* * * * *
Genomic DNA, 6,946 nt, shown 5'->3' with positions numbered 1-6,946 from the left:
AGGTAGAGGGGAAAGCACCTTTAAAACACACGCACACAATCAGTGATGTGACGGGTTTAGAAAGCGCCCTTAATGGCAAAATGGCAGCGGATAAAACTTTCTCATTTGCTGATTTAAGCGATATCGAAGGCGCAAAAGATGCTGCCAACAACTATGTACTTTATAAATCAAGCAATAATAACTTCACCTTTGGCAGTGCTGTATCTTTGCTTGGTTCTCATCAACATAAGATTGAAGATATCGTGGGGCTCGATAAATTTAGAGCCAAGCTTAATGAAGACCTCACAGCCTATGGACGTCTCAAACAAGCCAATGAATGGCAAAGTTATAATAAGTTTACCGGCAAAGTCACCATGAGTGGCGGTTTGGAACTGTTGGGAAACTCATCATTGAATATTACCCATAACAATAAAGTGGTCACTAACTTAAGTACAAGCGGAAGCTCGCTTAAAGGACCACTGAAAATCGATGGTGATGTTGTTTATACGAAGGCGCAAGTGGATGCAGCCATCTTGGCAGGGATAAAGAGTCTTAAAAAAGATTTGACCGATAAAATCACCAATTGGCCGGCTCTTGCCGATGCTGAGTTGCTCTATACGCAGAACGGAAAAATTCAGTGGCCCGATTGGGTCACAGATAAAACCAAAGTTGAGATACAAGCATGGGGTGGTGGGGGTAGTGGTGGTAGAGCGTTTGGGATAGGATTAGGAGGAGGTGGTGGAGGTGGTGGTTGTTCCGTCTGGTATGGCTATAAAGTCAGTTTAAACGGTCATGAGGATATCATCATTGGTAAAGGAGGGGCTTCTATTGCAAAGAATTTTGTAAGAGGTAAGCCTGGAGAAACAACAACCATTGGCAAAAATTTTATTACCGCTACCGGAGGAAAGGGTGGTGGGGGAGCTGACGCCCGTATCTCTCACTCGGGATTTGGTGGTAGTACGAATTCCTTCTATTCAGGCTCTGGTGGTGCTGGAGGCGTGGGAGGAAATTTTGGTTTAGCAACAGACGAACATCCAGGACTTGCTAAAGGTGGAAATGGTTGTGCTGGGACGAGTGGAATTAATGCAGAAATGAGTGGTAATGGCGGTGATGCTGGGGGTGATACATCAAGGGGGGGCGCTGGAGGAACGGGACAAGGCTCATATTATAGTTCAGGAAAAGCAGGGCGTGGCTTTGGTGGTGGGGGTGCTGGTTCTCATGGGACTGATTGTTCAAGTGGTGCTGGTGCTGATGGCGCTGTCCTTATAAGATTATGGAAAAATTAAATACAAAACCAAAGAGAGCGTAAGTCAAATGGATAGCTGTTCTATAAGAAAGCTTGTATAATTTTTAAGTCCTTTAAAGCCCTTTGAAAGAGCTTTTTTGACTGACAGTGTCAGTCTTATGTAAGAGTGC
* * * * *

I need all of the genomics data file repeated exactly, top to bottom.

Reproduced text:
Genomic DNA, 6,946 nt, shown 5'->3' with positions numbered 1-6,946 from the left:
AGGTAGAGGGGAAAGCACCTTTAAAACACACGCACACAATCAGTGATGTGACGGGTTTAGAAAGCGCCCTTAATGGCAAAATGGCAGCGGATAAAACTTTCTCATTTGCTGATTTAAGCGATATCGAAGGCGCAAAAGATGCTGCCAACAACTATGTACTTTATAAATCAAGCAATAATAACTTCACCTTTGGCAGTGCTGTATCTTTGCTTGGTTCTCATCAACATAAGATTGAAGATATCGTGGGGCTCGATAAATTTAGAGCCAAGCTTAATGAAGACCTCACAGCCTATGGACGTCTCAAACAAGCCAATGAATGGCAAAGTTATAATAAGTTTACCGGCAAAGTCACCATGAGTGGCGGTTTGGAACTGTTGGGAAACTCATCATTGAATATTACCCATAACAATAAAGTGGTCACTAACTTAAGTACAAGCGGAAGCTCGCTTAAAGGACCACTGAAAATCGATGGTGATGTTGTTTATACGAAGGCGCAAGTGGATGCAGCCATCTTGGCAGGGATAAAGAGTCTTAAAAAAGATTTGACCGATAAAATCACCAATTGGCCGGCTCTTGCCGATGCTGAGTTGCTCTATACGCAGAACGGAAAAATTCAGTGGCCCGATTGGGTCACAGATAAAACCAAAGTTGAGATACAAGCATGGGGTGGTGGGGGTAGTGGTGGTAGAGCGTTTGGGATAGGATTAGGAGGAGGTGGTGGAGGTGGTGGTTGTTCCGTCTGGTATGGCTATAAAGTCAGTTTAAACGGTCATGAGGATATCATCATTGGTAAAGGAGGGGCTTCTATTGCAAAGAATTTTGTAAGAGGTAAGCCTGGAGAAACAACAACCATTGGCAAAAATTTTATTACCGCTACCGGAGGAAAGGGTGGTGGGGGAGCTGACGCCCGTATCTCTCACTCGGGATTTGGTGGTAGTACGAATTCCTTCTATTCAGGCTCTGGTGGTGCTGGAGGCGTGGGAGGAAATTTTGGTTTAGCAACAGACGAACATCCAGGACTTGCTAAAGGTGGAAATGGTTGTGCTGGGACGAGTGGAATTAATGCAGAAATGAGTGGTAATGGCGGTGATGCTGGGGGTGATACATCAAGGGGGGGCGCTGGAGGAACGGGACAAGGCTCATATTATAGTTCAGGAAAAGCAGGGCGTGGCTTTGGTGGTGGGGGTGCTGGTTCTCATGGGACTGATTGTTCAAGTGGTGCTGGTGCTGATGGCGCTGTCCTTATAAGATTATGGAAAAATTAAATACAAAACCAAAGAGAGCGTAAGTCAAATGGATAGCTGTTCTATAAGAAAGCTTGTATAATTTTTAAGTCCTTTAAAGCCCTTTGAAAGAGCTTTTTTGACTGACAGTGTCAGTCTTATGTAAGAGTGC